Risk of pneumonia associated with atypical antipsychotic use in nursing home residents with Parkinson's disease.J Psychiatr Res. 2019 10; 117:116-121.JP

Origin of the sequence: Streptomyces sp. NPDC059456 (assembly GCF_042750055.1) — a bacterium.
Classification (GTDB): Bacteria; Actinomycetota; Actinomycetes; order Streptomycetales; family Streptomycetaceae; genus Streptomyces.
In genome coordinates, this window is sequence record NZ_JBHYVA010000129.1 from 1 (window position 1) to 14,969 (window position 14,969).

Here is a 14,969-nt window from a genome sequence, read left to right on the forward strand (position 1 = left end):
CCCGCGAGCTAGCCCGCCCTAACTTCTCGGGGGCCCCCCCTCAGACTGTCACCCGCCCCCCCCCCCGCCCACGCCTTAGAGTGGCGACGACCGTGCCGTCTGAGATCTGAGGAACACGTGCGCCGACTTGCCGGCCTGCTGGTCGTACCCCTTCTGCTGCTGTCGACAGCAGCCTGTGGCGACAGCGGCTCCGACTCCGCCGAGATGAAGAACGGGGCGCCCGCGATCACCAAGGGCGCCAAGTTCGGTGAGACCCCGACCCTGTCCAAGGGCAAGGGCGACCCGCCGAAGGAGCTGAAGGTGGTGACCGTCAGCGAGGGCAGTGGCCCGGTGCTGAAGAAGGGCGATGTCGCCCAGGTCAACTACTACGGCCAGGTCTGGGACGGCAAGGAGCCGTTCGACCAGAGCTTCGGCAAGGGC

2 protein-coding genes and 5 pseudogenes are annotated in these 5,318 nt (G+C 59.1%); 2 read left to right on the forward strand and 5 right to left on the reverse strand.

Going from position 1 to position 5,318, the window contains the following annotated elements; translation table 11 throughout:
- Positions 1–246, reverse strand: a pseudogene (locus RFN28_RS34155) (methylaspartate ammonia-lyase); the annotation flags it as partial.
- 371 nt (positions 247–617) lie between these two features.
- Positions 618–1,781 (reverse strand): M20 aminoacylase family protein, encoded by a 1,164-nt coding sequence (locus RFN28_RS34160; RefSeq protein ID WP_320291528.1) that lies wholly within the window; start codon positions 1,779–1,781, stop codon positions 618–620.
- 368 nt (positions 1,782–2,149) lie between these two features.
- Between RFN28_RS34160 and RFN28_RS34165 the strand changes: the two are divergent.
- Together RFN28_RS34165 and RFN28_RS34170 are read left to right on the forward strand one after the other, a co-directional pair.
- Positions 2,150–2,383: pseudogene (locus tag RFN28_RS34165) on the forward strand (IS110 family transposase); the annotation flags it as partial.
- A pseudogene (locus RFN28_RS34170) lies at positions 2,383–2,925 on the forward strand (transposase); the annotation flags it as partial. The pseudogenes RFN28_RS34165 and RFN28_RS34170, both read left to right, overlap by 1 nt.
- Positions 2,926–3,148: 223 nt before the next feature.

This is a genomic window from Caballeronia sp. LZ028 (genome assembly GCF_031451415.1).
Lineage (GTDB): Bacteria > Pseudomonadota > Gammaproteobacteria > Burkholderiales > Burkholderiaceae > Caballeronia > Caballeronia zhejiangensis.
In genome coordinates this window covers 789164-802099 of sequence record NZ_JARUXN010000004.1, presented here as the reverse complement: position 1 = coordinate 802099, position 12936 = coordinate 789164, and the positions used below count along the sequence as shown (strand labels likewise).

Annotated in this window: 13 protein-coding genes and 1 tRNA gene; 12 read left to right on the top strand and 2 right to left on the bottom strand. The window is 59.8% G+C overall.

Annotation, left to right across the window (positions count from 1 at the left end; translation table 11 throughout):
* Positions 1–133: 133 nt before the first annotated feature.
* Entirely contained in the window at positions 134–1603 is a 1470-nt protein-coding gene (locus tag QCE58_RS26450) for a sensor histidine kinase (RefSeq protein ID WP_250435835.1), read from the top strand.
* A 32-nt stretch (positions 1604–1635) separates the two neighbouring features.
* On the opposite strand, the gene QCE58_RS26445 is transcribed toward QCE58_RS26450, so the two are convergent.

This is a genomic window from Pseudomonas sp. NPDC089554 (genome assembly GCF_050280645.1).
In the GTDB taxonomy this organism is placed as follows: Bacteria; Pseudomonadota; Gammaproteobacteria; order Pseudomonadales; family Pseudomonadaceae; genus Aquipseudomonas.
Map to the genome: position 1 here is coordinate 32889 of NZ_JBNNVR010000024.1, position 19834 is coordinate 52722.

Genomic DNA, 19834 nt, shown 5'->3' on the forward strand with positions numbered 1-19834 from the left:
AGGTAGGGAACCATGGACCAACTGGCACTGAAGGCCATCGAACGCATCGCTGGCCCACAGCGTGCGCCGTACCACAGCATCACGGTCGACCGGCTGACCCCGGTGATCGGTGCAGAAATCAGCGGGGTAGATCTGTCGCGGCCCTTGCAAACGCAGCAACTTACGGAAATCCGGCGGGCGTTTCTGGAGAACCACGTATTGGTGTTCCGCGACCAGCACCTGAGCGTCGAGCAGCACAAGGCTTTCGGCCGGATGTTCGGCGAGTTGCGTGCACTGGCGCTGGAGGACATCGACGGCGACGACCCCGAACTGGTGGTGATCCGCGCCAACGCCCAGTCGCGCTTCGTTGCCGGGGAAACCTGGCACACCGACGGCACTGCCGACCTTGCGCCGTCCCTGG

According to the American Geriatrics Society (AGS) Beers criteria, most atypical antipsychotic (AAPs) are inappropriate in patients with Parkinson's disease (PD) due to the risk of worsening Parkinsonian symptoms. This study evaluated the risk of pneumonia associated with inappropriate AAP use in elderly nursing home residents with PD. The study population encompassed older adults aged 65 years or older with a diagnosis of PD and with comorbid depression who started the AAP medication. Appropriate AAPs were defined as aripiprazole, clozapine or quetiapine according to 2015 Beers criteria, and inappropriate AAPs included olanzapine, asenapine, brexpiprazole, iloperidone, lurasidone, paliperidone, risperidone, or ziprasidone. Cox regression analyses involved propensity score-matched users of inappropriate and appropriate AAPs to examine the association between AAP use and risk of pneumonia. The mean age of patients in propensity-matched cohort (n = 12,076) was 82.15 years (SD = 6.97). The pneumonia incidence rates were 37.19 and 45.92 per person-year in appropriate and inappropriate AAP groups, respectively. Multivariable Cox regression analyses revealed increased risk of pneumonia [Hazard Ratio (HR) 1.20 (1.08-1.34)] for nursing home residents who were taking inappropriate compared to those taking appropriate AAP. In sensitivity analyses, the pneumonia risk was 1.28 (1.12-1.47) for risperidone vs. quetiapine and 1.29 (1.06-1.57) for olanzapine vs. quetiapine. The risk of pneumonia was significantly higher for patients with PD who used inappropriate AAP in comparison to appropriate AAP group in all analyses. This investigation warrants further attention regarding safety of atypical antipsychotics in PD.